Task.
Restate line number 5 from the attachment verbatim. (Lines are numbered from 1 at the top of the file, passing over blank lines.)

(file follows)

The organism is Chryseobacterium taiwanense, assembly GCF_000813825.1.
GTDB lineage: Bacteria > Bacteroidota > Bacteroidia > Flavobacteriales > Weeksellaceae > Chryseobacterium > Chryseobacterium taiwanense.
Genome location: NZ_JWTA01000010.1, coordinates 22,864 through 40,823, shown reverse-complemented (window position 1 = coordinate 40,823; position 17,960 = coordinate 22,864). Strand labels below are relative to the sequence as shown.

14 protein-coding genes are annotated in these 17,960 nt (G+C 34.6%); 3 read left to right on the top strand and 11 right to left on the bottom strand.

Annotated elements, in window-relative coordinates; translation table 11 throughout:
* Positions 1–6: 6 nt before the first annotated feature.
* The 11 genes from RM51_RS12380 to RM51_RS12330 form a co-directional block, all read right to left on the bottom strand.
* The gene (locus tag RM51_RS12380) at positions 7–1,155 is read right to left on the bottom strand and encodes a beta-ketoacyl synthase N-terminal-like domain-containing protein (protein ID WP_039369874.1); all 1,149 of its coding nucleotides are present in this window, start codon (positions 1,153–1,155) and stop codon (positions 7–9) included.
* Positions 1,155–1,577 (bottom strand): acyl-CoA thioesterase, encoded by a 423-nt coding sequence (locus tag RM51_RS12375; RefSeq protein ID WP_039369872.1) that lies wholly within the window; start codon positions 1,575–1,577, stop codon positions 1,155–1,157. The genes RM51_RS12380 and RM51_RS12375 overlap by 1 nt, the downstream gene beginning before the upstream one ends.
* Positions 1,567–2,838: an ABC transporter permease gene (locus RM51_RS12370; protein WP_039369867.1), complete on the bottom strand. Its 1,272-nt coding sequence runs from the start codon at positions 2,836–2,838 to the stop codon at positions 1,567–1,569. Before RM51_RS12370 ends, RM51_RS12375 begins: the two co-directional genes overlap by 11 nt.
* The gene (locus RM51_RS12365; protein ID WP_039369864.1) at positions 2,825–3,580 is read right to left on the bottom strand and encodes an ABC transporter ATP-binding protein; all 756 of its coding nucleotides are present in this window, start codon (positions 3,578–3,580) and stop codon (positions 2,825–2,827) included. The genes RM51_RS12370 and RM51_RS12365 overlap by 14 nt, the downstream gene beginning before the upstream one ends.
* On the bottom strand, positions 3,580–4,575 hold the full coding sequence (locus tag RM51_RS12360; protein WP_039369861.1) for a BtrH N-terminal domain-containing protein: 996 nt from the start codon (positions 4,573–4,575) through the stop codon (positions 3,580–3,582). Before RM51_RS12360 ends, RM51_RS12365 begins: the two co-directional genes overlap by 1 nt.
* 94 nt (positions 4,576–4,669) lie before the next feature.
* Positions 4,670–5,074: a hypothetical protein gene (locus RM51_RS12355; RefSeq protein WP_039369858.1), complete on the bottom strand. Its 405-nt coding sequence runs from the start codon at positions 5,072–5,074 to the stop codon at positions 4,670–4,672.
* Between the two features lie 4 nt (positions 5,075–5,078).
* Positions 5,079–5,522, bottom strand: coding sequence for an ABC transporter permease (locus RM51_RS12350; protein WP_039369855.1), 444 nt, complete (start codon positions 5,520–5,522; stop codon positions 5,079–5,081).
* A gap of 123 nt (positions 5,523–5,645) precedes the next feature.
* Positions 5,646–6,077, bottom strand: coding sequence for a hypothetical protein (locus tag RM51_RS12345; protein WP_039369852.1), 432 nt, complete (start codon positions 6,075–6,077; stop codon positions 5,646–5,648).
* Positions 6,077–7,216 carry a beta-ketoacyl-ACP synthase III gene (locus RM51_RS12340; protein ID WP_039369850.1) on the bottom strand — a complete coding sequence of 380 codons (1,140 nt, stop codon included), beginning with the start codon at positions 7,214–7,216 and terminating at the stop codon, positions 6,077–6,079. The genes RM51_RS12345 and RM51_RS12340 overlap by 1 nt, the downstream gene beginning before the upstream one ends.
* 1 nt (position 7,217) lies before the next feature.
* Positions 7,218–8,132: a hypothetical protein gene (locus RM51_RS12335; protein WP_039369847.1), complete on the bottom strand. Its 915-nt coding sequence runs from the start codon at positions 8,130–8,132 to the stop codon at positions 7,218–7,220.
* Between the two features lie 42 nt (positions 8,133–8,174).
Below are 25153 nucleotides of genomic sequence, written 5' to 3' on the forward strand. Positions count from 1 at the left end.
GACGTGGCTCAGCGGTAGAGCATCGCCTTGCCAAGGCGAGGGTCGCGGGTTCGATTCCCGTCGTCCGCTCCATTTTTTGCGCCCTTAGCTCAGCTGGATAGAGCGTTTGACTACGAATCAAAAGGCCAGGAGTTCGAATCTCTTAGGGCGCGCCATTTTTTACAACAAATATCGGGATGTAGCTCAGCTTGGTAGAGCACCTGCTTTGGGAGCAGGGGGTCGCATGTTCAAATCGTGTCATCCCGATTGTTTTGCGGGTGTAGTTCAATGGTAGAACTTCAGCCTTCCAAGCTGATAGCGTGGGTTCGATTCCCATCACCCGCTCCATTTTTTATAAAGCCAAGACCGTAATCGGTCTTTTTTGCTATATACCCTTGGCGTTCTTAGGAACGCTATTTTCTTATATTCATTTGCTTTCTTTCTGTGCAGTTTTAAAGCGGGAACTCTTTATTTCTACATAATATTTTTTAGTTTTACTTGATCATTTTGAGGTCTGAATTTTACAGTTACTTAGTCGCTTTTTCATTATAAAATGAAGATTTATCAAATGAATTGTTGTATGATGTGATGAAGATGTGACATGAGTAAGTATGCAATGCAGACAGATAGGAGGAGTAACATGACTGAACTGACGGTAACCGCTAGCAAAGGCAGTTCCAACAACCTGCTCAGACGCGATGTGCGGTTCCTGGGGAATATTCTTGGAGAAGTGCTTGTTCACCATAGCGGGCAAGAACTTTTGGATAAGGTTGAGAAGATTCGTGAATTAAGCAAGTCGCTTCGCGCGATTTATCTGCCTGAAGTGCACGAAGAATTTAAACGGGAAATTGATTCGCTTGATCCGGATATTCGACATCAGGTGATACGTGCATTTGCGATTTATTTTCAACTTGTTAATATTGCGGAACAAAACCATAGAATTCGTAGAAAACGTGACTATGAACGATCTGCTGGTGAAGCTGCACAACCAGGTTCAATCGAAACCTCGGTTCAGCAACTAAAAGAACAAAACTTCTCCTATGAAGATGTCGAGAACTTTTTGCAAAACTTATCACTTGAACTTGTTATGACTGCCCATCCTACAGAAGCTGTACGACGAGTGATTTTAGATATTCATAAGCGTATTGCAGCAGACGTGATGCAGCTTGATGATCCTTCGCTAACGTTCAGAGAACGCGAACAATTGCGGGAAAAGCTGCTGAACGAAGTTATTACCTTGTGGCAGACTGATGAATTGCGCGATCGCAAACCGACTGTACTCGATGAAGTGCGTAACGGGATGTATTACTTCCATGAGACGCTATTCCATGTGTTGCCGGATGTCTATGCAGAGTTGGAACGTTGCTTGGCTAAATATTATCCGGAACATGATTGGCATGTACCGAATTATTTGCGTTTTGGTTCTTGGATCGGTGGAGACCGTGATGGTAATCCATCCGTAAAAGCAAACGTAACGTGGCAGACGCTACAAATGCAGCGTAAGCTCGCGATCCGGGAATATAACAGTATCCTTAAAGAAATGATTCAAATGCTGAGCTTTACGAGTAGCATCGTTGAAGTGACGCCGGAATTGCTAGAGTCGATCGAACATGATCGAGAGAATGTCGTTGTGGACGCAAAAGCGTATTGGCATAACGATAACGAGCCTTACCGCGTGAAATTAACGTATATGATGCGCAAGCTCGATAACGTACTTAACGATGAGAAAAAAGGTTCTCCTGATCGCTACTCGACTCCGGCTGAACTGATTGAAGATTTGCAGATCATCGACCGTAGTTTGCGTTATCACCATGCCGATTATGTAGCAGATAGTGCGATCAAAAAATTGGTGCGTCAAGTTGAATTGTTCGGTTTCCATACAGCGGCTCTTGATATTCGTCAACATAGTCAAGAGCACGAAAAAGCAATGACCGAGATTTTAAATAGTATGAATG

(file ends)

Annotated elements, in window-relative coordinates; translation table 11 throughout: